A NEW LIMIT ON PHOTON MASS, less than 10^-51 grams or 7 x 10^-19
electron volts, has been established by an experiment in which light is
aimed at a sensitive torsion balance; if light had mass, the rotating
balance would suffer an additional tiny torque. This represents a
20-fold improvement over previous limits on photon mass. Photon mass is
expected to be zero by most physicists, but this is an assumption which
must be checked experimentally. A nonzero mass would make trouble for
special relativity, Maxwell's equations, and for Coulomb's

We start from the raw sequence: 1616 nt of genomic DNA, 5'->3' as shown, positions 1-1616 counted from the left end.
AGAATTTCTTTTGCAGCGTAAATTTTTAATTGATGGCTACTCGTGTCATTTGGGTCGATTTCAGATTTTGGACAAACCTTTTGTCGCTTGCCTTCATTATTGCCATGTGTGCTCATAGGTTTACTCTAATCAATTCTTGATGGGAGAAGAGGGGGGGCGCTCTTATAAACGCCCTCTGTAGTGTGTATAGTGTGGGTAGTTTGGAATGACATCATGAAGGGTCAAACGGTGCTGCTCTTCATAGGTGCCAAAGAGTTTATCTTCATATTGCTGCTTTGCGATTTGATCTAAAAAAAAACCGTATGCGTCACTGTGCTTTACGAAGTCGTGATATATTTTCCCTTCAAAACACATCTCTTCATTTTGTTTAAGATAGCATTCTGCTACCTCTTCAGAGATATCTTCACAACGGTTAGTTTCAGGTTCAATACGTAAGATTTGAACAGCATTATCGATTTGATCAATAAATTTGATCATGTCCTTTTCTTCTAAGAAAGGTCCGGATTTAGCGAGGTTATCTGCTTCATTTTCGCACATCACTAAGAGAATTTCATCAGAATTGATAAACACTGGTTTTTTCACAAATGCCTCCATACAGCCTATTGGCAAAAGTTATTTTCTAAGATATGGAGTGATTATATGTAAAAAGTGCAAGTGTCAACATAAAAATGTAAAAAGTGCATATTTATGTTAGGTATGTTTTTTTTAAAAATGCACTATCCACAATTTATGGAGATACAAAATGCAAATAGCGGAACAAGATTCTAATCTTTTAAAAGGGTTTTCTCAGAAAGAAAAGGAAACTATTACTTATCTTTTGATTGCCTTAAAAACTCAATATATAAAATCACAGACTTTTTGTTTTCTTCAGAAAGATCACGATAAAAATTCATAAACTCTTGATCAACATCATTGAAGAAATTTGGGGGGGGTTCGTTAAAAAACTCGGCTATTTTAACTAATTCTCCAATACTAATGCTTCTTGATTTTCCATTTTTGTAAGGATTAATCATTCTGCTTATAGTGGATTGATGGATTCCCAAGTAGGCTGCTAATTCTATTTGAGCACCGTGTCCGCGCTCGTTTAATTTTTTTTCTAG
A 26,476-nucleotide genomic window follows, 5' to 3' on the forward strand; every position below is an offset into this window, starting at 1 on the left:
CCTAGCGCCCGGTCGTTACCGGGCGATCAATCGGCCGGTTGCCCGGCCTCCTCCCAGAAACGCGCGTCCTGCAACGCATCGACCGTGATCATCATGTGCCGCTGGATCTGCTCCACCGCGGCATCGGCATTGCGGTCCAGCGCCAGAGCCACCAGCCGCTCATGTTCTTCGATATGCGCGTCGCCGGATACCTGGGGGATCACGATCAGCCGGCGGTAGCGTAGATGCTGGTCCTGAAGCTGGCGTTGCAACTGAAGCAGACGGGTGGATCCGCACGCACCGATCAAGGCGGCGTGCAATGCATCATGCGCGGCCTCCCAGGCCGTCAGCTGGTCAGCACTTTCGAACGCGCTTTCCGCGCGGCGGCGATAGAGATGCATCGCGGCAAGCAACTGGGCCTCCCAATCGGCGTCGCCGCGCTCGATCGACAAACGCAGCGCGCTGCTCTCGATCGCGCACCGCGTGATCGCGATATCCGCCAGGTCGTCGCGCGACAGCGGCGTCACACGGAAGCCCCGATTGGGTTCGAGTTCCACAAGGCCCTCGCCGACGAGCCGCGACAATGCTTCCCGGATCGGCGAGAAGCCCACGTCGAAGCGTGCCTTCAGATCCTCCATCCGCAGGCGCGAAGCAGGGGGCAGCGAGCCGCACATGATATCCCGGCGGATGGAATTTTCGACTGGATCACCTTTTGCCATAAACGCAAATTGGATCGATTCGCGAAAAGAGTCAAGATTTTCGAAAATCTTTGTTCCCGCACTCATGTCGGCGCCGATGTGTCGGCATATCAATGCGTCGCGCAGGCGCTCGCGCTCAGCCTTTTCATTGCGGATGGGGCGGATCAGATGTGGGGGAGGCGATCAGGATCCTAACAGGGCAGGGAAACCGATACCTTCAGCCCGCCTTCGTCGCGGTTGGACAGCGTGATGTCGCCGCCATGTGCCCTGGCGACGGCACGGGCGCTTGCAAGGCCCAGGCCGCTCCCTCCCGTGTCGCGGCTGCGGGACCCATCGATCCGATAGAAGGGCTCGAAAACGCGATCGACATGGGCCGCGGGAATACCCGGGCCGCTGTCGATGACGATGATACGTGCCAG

inverse-square law for electrical attraction. The work was carried out
by Jun Luo and his colleagues at
Huazhong University of Science and Technology in Wuhan, China
(junluo@mail.hust.edu.cn, 86-27-8755-6653). They have also carried out
a
measurement of the universal gravitational constant G (Physical Review
D, 15
February 1999) and are currently measuring the force of gravity at the
sub-millimeter range (a departure from Newton's inverse-square law
might
suggest the existence of extra spatial dimensions) and are studying the
Casimir force, a quantum effect in which nearby parallel plates are
drawn
together. (Luo et al., Phys. Rev. Lett. 90, 081801

See also:
Article in Science
and a more recent review in RMP 2010 . Check the Table on pg 972.